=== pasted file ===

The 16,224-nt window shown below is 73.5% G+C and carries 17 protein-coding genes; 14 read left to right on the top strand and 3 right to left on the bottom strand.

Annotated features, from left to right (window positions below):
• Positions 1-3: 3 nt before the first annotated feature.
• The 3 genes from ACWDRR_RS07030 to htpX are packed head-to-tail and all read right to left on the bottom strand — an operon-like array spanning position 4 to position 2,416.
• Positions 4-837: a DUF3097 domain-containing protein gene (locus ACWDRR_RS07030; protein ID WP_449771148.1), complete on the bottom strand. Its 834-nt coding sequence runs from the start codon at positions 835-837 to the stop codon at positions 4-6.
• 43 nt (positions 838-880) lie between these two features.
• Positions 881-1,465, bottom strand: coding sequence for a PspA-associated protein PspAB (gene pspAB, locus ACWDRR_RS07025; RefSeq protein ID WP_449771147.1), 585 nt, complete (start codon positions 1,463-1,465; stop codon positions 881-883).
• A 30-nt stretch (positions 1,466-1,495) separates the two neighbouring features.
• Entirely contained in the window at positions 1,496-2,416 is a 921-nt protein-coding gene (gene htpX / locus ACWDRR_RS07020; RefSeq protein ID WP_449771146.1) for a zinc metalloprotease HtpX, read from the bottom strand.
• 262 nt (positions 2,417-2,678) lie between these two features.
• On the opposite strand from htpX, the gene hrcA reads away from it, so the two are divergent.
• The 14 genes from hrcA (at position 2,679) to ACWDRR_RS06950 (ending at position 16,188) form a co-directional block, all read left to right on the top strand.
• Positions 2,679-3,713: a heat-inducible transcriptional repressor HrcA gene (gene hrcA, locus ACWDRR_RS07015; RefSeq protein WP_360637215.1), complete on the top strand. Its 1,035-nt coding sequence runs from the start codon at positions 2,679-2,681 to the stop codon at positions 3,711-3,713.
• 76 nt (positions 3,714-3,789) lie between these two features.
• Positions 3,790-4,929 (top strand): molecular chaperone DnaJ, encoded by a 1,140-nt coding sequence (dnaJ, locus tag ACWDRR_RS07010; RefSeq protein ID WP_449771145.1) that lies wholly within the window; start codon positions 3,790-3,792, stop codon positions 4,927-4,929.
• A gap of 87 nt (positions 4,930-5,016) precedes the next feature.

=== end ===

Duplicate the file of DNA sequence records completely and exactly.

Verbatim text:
The 16,224-nt window shown below is 73.5% G+C and carries 17 protein-coding genes; 14 read left to right on the top strand and 3 right to left on the bottom strand.

Annotated features, from left to right (window positions below):
• Positions 1-3: 3 nt before the first annotated feature.
• The 3 genes from ACWDRR_RS07030 to htpX are packed head-to-tail and all read right to left on the bottom strand — an operon-like array spanning position 4 to position 2,416.
• Positions 4-837: a DUF3097 domain-containing protein gene (locus ACWDRR_RS07030; protein ID WP_449771148.1), complete on the bottom strand. Its 834-nt coding sequence runs from the start codon at positions 835-837 to the stop codon at positions 4-6.
• 43 nt (positions 838-880) lie between these two features.
• Positions 881-1,465, bottom strand: coding sequence for a PspA-associated protein PspAB (gene pspAB, locus ACWDRR_RS07025; RefSeq protein ID WP_449771147.1), 585 nt, complete (start codon positions 1,463-1,465; stop codon positions 881-883).
• A 30-nt stretch (positions 1,466-1,495) separates the two neighbouring features.
• Entirely contained in the window at positions 1,496-2,416 is a 921-nt protein-coding gene (gene htpX / locus ACWDRR_RS07020; RefSeq protein ID WP_449771146.1) for a zinc metalloprotease HtpX, read from the bottom strand.
• 262 nt (positions 2,417-2,678) lie between these two features.
• On the opposite strand from htpX, the gene hrcA reads away from it, so the two are divergent.
• The 14 genes from hrcA (at position 2,679) to ACWDRR_RS06950 (ending at position 16,188) form a co-directional block, all read left to right on the top strand.
• Positions 2,679-3,713: a heat-inducible transcriptional repressor HrcA gene (gene hrcA, locus ACWDRR_RS07015; RefSeq protein WP_360637215.1), complete on the top strand. Its 1,035-nt coding sequence runs from the start codon at positions 2,679-2,681 to the stop codon at positions 3,711-3,713.
• 76 nt (positions 3,714-3,789) lie between these two features.
• Positions 3,790-4,929 (top strand): molecular chaperone DnaJ, encoded by a 1,140-nt coding sequence (dnaJ, locus tag ACWDRR_RS07010; RefSeq protein ID WP_449771145.1) that lies wholly within the window; start codon positions 3,790-3,792, stop codon positions 4,927-4,929.
• A gap of 87 nt (positions 4,930-5,016) precedes the next feature.